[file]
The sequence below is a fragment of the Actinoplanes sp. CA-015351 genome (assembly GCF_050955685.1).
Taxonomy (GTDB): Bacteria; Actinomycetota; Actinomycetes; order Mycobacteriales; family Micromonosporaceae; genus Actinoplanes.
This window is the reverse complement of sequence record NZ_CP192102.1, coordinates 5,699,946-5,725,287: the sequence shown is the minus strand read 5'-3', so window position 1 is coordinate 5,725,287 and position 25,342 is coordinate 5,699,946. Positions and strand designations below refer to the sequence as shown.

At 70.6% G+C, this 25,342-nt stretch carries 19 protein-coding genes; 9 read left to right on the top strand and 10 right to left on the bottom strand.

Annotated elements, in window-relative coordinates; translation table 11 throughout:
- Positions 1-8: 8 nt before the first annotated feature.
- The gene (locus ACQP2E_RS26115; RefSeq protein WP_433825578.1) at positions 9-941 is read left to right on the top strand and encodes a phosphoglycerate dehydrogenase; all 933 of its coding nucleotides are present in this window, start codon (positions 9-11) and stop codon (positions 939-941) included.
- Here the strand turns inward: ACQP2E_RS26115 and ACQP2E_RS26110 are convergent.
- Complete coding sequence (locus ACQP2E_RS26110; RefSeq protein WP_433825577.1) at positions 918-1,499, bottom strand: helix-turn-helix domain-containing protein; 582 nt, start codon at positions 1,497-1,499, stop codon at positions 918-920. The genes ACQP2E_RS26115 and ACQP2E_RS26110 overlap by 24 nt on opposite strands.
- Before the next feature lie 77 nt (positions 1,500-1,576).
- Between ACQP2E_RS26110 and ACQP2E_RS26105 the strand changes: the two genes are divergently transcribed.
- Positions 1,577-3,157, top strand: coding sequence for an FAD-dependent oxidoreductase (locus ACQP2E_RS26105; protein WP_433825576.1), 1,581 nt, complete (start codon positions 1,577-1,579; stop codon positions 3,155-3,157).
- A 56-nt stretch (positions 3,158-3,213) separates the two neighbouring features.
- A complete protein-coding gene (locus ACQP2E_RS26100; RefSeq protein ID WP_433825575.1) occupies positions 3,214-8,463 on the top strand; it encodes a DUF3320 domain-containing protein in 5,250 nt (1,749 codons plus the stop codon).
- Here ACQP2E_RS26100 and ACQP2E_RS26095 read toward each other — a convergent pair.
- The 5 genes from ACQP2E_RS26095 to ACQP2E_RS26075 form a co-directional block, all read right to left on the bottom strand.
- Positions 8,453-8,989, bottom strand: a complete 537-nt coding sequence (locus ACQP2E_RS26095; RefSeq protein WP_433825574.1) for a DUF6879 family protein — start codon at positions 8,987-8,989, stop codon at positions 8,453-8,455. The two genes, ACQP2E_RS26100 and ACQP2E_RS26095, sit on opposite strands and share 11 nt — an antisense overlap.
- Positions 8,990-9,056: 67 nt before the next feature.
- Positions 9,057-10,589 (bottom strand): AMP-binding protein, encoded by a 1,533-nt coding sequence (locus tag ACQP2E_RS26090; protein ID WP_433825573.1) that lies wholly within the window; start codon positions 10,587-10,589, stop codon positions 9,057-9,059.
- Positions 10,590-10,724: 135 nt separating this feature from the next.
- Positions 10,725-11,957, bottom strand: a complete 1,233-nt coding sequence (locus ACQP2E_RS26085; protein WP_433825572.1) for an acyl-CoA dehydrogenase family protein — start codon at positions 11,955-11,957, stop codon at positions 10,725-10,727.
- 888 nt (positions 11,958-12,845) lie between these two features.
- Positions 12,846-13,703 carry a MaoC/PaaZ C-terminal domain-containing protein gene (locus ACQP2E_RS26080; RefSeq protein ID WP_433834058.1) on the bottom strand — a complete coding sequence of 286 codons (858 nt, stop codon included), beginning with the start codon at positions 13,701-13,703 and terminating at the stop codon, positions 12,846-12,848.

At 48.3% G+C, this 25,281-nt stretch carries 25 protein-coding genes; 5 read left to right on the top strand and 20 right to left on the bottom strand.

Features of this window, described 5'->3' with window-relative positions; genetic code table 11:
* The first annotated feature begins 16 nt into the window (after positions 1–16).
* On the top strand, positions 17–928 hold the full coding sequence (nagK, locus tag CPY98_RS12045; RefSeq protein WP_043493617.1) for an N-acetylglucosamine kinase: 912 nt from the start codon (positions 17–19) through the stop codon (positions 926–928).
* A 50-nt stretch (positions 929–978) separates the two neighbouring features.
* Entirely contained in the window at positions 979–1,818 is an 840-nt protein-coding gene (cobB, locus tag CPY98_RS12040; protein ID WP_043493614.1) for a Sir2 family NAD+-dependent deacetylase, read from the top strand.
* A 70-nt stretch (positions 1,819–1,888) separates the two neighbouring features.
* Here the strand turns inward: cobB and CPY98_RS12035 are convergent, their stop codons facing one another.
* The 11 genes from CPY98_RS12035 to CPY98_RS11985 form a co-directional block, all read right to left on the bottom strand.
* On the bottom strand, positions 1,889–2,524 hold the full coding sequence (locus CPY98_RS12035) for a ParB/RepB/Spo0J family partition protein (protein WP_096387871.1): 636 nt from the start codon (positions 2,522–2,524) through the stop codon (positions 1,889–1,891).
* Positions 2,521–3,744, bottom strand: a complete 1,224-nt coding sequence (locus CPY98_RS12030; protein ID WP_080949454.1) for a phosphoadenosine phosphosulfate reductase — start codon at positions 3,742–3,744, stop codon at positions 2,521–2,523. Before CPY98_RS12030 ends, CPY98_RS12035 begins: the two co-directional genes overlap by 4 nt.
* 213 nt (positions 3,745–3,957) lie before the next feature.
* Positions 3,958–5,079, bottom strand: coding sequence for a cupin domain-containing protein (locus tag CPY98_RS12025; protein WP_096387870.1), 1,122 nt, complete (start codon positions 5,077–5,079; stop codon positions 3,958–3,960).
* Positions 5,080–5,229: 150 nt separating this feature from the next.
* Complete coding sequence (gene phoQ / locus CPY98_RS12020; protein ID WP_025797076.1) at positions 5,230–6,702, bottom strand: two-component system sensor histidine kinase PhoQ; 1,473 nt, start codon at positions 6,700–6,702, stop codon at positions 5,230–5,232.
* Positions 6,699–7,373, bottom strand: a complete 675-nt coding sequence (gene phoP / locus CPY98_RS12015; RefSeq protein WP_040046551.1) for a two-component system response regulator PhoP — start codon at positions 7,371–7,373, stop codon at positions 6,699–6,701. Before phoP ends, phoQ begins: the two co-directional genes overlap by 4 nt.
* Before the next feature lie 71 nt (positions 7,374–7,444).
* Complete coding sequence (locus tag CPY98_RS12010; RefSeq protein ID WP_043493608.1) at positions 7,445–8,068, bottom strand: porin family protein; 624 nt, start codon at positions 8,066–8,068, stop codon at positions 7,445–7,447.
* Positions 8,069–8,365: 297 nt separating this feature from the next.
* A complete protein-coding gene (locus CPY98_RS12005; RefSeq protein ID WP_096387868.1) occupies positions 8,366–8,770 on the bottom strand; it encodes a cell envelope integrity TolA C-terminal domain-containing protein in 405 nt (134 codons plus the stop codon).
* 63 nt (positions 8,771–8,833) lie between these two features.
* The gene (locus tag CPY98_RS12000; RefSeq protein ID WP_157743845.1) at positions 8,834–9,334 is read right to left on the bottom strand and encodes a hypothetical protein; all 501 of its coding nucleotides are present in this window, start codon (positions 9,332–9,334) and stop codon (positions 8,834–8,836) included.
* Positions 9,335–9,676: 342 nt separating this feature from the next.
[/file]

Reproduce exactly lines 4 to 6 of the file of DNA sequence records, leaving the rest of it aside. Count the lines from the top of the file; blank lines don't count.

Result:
At 70.6% G+C, this 25,342-nt stretch carries 19 protein-coding genes; 9 read left to right on the top strand and 10 right to left on the bottom strand.

Annotated elements, in window-relative coordinates; translation table 11 throughout:
- Positions 1-8: 8 nt before the first annotated feature.